Designer Siki Im believes he is who he is today because of his parents. His parents emigrated from South Korea to Germany on work visas; his father was a chemist, and his mother was a nurse. And although they did not work in the arts, “they didn’t say no,” Siki says. “They let me try things out. I think that was the biggest blessing.”
Legos were Siki’s earliest medium: “For me, that was art,” he remembers. He continued to experiment with art in all its forms while growing up in Cologne, Germany: he wrote poetry, played in bands, and made art. An avid fan of hip-hop, he even experimented with graffiti, although “nothing illegal,” he says with a laugh. “I want to keep my immigration status here, you know.”
Siki continues to draw inspiration from a wide range of arts and culture today. He left Cologne to study at the Oxford School of Architecture in the United Kingdom. There, Siki honed his technical skills and refined his appreciation of culture, finding inspiration everywhere, from choreographer Merce Cunningham to philosopher Michel Foucoult. It was also at Oxford that he learned to think of architecture as a theory of space, rather than a process of constructing buildings.
He moved to New York City to work for the firm Archi-Tectonics, but his striking sense of fashion soon caught the eye of David Vandewal, vice president of design at Club Monaco. He left architecture for fashion, and after designing for Club Monaco, Helmut Lang, and Karl Lagerfield, Siki founded SIKI IM STUDIO, a luxury menswear label, and DEN IM, a sister label featuring jeans, sweatshirts, and T-shirts.
Since launching in 2009, each collection from the studio has been created around specific themes — at least two, or else it would be “too literal and too linear and not modern enough,” Siki says. These themes could be immigration and isolation, for example, or humans and machines. After devoting months of study to the themes, and the ways in which they interact with or clash with or embrace each other, Siki develops a menswear collection out of these extended contemplations.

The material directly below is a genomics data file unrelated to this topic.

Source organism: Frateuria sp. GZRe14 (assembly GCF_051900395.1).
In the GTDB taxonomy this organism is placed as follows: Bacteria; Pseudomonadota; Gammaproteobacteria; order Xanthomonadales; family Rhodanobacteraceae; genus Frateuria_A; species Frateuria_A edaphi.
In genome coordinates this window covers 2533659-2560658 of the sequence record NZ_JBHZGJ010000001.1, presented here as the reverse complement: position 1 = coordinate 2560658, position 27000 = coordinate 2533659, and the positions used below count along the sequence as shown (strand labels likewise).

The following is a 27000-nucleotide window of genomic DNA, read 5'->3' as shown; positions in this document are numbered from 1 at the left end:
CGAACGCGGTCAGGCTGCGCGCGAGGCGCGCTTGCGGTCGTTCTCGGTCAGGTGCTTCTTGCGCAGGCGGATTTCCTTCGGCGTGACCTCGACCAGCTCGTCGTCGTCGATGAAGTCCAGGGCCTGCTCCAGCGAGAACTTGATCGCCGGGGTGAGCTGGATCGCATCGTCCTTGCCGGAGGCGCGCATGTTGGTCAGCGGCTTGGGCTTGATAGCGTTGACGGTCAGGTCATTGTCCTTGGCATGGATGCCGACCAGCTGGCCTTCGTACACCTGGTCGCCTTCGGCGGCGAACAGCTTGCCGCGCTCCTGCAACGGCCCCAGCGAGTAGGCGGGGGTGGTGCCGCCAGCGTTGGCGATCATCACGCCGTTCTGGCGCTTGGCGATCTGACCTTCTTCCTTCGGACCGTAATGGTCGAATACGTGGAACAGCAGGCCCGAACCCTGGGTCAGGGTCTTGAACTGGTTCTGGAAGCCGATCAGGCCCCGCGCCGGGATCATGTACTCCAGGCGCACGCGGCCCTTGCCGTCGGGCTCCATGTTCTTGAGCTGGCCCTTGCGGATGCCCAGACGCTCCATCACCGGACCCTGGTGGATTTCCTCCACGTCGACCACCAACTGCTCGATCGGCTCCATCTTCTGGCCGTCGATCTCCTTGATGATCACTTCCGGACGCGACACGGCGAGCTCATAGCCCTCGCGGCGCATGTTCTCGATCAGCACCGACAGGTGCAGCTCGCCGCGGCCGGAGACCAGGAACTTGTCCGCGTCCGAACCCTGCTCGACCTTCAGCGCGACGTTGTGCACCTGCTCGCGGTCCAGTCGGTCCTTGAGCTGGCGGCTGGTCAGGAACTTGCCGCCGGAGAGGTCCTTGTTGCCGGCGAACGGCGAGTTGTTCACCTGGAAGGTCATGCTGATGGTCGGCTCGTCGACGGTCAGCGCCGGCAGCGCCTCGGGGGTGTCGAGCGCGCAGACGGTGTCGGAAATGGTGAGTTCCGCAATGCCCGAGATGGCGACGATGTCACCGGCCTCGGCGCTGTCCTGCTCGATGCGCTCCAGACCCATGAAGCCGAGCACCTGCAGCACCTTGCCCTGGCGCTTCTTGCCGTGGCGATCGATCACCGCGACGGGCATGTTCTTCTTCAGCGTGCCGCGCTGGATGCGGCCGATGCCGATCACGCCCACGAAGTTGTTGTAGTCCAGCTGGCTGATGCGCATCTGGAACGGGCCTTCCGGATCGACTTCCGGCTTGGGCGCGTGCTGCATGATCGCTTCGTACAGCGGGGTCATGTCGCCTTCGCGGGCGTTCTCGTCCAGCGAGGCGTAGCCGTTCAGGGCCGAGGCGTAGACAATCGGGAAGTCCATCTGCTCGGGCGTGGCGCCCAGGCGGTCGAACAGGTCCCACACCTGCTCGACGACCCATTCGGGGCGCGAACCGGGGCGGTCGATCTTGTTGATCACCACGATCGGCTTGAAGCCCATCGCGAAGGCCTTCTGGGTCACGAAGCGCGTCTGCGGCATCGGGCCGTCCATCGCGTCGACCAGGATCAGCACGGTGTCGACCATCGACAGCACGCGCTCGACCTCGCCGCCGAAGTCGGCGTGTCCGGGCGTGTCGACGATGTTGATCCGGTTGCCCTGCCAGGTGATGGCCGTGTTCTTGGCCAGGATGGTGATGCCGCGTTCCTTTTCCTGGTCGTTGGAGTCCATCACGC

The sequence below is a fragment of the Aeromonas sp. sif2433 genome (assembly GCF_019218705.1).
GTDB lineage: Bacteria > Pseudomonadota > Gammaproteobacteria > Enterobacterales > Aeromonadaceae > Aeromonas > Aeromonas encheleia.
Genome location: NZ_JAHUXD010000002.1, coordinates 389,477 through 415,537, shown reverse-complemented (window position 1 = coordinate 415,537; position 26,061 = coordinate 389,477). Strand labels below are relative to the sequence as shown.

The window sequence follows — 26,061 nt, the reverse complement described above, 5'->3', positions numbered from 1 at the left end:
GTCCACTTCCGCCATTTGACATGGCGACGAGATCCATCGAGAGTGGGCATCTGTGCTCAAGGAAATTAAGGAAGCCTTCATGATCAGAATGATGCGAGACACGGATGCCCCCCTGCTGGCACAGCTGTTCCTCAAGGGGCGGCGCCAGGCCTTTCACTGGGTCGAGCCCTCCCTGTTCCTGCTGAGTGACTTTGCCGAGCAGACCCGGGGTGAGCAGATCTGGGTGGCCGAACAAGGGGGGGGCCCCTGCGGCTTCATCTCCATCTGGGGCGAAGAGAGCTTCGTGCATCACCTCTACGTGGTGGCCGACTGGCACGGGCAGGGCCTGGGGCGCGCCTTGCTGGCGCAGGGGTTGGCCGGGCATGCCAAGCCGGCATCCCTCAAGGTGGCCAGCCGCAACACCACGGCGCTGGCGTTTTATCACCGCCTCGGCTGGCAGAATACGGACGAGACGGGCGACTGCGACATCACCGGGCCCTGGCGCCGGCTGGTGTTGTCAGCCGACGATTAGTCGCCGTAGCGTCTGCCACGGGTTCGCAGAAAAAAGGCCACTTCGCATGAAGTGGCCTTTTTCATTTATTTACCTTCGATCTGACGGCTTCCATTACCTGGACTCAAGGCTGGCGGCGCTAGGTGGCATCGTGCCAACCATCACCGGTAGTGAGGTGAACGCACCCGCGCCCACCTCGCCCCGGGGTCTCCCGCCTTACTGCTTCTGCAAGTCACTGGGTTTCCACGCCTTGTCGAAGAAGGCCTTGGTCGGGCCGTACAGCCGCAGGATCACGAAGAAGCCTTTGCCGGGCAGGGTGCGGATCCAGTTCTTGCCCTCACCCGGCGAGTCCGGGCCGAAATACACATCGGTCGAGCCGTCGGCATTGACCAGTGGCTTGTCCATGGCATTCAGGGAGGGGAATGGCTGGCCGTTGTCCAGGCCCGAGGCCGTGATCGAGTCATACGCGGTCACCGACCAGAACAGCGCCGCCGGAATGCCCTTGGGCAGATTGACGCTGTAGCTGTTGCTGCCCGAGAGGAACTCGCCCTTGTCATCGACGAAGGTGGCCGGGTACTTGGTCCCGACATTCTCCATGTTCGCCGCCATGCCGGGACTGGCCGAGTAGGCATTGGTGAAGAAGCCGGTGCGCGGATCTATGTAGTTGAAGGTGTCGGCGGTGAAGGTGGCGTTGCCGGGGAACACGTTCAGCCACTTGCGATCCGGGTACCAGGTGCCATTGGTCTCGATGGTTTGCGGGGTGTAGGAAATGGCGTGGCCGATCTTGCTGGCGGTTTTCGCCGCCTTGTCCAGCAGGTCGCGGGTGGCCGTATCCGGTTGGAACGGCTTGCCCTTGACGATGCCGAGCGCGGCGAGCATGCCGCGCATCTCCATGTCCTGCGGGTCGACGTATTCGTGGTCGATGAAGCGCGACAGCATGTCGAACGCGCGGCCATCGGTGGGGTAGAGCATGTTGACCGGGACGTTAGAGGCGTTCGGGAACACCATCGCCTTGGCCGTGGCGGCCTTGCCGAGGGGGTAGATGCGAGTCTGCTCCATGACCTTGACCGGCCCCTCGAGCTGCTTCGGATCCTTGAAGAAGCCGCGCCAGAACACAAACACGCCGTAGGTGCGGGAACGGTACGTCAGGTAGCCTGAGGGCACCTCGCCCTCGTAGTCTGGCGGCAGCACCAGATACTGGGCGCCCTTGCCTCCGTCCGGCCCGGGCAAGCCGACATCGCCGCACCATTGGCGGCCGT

In the Human/Machine collection (spring/summer ‘15), for example, the themes manifested themselves in garments that showcased technical details while infusing human elements such as hand-dyed fabrics. In describing the collection, Siki quotes philosopher Jean Baudrillard alongside the Disney movie Wall-E.
These concepts may seem unrelated to clothing, but to Siki, just as architecture is not about buildings, fashion is not about clothes — it just so happens to be his chosen medium. “Fashion is a medium to speak to people on,” says Shan Reddy, managing director of SIKI IM. “When you speak about these ideas, you can write a book about it, you can sing a song about it, you can have a play about it. In this scenario…we chose to do a collection and show that spoke about them.”
Fittingly, Siki does not consider SIKI IM STUDIO to be just a fashion studio. He continues to make music, and he plans on one day making furniture, graphics, and even a full-length feature movie. “We will one day,” he promises.